“Where, oh where, are all the female guests?”

by Meredith Dault

StevePaikin2010_22Most parents agree on at least one thing: they’d do almost anything for their children. For Steve Paikin, that means promoting a more gender-equitable media landscape.

Many know Paikin as the host of The Agenda, TVO’s flagship current affairs program which airs in Ontario on weeknight evenings. Others may be familiar with his work moderating federal and provincial election debates.

But what many will not know is that Paikin’s 13-year-old daughter has profoundly shaped his views, particularly around gender representation.

“I don’t want her growing up in a world where she thinks wisdom only comes in a male package – where it’s only men who know stuff,” he said recently. “That’s why I care about this.”

An incident in his own home first gave him pause. Paikin and his wife had invited some friends over for dinner. Introducing his then-8-year-old daughter to two just-arrived guests (a man and a woman), Paikin mentioned that one of them was a former Ontario cabinet minister. Before he had even finished his sentence, however, his daughter had walked over to the male guest with her hand out.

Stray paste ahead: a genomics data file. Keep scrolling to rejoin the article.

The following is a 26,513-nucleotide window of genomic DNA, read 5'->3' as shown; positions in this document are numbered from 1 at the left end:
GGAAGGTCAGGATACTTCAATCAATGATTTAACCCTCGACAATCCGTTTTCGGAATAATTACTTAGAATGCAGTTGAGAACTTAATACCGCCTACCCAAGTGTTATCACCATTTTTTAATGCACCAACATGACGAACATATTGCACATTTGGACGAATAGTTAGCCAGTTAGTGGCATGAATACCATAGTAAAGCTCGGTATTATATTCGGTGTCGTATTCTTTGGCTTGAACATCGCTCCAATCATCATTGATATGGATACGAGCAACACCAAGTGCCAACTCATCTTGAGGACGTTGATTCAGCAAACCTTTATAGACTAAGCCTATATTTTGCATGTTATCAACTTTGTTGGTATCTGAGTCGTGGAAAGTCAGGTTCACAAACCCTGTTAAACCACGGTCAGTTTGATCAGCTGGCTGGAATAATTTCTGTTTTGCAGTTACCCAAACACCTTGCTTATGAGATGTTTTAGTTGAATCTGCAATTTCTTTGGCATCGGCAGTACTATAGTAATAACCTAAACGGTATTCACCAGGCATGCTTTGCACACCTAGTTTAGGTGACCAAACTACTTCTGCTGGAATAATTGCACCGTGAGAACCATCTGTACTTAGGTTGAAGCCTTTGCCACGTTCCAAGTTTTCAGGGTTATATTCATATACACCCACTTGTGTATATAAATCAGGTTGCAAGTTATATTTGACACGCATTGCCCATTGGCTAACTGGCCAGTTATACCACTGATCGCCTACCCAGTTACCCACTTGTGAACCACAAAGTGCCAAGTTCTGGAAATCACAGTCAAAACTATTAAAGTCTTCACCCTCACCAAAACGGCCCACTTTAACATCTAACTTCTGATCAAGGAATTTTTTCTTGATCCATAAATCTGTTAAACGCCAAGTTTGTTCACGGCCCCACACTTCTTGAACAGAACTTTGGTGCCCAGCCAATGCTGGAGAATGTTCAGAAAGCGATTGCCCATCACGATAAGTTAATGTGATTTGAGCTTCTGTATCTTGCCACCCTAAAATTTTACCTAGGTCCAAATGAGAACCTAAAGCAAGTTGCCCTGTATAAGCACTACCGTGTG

“Here’s an 8-year-old girl who somehow thinks that when I introduce her to a person of authority, it must be a man,” he explained with palpable frustration. “She was getting these cues from somewhere. It reinforced the notion that we need to do everything we can [to change things].”

For Paikin, it meant taking the issue back to his own newsroom, encouraging his colleagues and challenging himself to do better at recruiting female guests for his program.

It wasn’t as easy as he had hoped.

And so in March of 2014, Paikin vented his frustration in a blog post about not being able to find enough expert women.

“Where, oh where, are all the female guests?” he asked in exasperation.

Most of those who responded to him at the time were furious, blasting Paikin for not trying hard enough to find qualified women, and for dismissing some of their legitimate reasons for declining requests. [Informed Opinions’ own Shari Graydon provided context for this, based on survey responses from hundreds of women.]

“It was not meant as an accusatory polemic!” he laughs, thinking back on trying to book a program on provincial affairs for which he wanted to feature only female guests.

“I probably contacted 25 women to try and book five female guests and got no from all of them,” he says. He finally gave up and called some male experts. “All of the men within a matter of minutes, got back to me and said ‘I’m in’.”

That’s one of the reasons we’re building expertwomen.dev/FemmesExpertes.ca – a database of women with informed opinions who are willing and able to say “yes” when journalists call. Our goal: to make “but we couldn’t find any expert women” obsolete! (Contact us if you’d like to be listed.)

As for Paikin, he and his team, which includes Executive Producer Stacey Dunseath, are pleased to report that The Agenda is now leading the pack when it comes to including women’s voices and expert opinions: between 43 and 46 per cent of the program’s guests are female, making it one of the country’s best when it comes to representing the audience it serves.

“Despite the obstacles, we’re doing what we can to make that happen,” Paikin says. “And the good news is, we’re winning.”